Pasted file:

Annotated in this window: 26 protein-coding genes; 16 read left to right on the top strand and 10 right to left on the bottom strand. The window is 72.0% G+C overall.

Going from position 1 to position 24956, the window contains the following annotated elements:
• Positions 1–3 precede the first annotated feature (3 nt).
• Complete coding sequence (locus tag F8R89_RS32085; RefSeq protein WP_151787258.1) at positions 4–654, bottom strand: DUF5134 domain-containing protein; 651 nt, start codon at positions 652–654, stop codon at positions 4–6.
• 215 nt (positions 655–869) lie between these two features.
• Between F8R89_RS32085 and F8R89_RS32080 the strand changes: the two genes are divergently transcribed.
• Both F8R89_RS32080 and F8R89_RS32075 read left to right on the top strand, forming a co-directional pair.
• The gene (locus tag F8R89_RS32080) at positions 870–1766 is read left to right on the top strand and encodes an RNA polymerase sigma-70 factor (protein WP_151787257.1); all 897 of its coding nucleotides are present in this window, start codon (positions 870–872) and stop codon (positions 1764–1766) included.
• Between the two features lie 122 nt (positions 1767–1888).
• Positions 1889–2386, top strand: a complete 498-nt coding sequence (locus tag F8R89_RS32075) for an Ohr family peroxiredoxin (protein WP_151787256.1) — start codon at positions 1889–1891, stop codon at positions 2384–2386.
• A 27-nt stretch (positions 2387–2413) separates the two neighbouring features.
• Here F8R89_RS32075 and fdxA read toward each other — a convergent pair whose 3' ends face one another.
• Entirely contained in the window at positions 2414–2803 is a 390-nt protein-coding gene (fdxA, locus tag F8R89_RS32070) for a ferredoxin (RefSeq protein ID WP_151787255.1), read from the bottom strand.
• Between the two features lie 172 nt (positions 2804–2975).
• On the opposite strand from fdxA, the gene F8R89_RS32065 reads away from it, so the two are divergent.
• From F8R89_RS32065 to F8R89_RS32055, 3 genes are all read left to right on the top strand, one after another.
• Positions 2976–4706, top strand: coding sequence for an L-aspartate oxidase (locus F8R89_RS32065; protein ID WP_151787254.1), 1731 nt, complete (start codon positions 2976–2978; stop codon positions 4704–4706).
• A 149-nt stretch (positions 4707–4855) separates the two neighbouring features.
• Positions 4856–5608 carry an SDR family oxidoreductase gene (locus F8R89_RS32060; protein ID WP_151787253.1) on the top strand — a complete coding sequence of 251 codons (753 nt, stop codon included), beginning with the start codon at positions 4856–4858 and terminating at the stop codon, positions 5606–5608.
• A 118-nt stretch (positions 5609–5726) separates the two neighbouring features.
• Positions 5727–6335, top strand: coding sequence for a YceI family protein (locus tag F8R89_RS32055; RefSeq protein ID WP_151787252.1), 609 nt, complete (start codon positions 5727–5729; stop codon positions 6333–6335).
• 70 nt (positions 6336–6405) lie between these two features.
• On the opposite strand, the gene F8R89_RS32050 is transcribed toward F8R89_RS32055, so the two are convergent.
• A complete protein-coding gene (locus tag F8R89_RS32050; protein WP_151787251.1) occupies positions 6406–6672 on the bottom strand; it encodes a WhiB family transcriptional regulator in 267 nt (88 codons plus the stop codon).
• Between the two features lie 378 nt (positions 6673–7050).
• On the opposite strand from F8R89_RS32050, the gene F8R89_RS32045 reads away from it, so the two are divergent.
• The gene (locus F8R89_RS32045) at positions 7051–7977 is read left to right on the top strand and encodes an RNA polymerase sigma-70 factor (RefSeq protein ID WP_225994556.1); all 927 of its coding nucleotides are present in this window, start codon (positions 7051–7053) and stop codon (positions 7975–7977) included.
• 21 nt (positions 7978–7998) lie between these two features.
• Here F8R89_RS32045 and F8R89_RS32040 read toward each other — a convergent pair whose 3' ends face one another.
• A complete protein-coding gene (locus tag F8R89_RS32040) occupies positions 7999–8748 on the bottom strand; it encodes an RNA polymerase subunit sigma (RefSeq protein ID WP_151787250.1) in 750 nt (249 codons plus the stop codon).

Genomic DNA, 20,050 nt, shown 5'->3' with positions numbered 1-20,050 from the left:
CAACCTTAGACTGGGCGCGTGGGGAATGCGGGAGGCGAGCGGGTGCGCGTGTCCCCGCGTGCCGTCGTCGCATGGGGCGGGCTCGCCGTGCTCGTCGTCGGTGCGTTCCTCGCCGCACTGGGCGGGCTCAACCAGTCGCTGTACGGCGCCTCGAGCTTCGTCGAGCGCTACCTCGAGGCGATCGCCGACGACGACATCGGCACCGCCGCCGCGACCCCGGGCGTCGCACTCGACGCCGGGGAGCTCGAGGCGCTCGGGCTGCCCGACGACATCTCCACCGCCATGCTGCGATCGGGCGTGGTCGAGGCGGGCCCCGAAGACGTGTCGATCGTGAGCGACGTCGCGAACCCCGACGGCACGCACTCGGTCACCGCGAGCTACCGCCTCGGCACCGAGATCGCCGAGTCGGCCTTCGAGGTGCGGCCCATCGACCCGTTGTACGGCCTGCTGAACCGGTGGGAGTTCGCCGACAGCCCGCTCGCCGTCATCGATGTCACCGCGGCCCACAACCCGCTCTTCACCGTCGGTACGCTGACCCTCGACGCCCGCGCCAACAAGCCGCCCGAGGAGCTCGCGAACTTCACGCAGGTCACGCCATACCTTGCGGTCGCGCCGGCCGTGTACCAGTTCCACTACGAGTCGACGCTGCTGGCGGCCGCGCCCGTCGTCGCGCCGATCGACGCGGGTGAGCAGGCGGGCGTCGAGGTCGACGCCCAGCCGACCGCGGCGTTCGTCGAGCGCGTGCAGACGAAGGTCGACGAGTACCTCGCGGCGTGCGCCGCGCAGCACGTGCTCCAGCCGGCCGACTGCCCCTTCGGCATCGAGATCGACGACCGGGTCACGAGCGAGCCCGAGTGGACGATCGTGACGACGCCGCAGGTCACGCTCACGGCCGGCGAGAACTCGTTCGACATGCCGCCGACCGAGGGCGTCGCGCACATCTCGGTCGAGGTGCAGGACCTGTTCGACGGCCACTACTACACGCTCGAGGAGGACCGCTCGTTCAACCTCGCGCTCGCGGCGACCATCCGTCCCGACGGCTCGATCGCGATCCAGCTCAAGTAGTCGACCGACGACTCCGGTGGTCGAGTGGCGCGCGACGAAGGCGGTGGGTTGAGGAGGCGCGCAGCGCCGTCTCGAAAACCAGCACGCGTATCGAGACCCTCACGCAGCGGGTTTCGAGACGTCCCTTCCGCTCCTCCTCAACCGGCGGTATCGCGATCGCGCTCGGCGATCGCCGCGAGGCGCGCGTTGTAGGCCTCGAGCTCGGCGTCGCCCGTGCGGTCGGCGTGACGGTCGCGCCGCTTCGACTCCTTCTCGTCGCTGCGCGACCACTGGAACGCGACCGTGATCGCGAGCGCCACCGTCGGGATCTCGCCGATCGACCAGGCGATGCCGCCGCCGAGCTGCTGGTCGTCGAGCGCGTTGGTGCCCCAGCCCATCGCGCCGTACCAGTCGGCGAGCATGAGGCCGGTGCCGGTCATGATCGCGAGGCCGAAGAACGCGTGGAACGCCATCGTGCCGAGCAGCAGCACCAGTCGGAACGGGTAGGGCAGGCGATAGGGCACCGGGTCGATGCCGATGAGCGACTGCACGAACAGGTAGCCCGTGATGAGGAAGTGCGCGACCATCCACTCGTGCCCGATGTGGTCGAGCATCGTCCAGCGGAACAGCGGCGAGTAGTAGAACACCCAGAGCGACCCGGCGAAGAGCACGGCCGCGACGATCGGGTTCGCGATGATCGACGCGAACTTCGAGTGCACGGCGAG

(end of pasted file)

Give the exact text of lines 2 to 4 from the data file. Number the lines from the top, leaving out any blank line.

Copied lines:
Going from position 1 to position 24956, the window contains the following annotated elements:
• Positions 1–3 precede the first annotated feature (3 nt).
• Complete coding sequence (locus tag F8R89_RS32085; RefSeq protein WP_151787258.1) at positions 4–654, bottom strand: DUF5134 domain-containing protein; 651 nt, start codon at positions 652–654, stop codon at positions 4–6.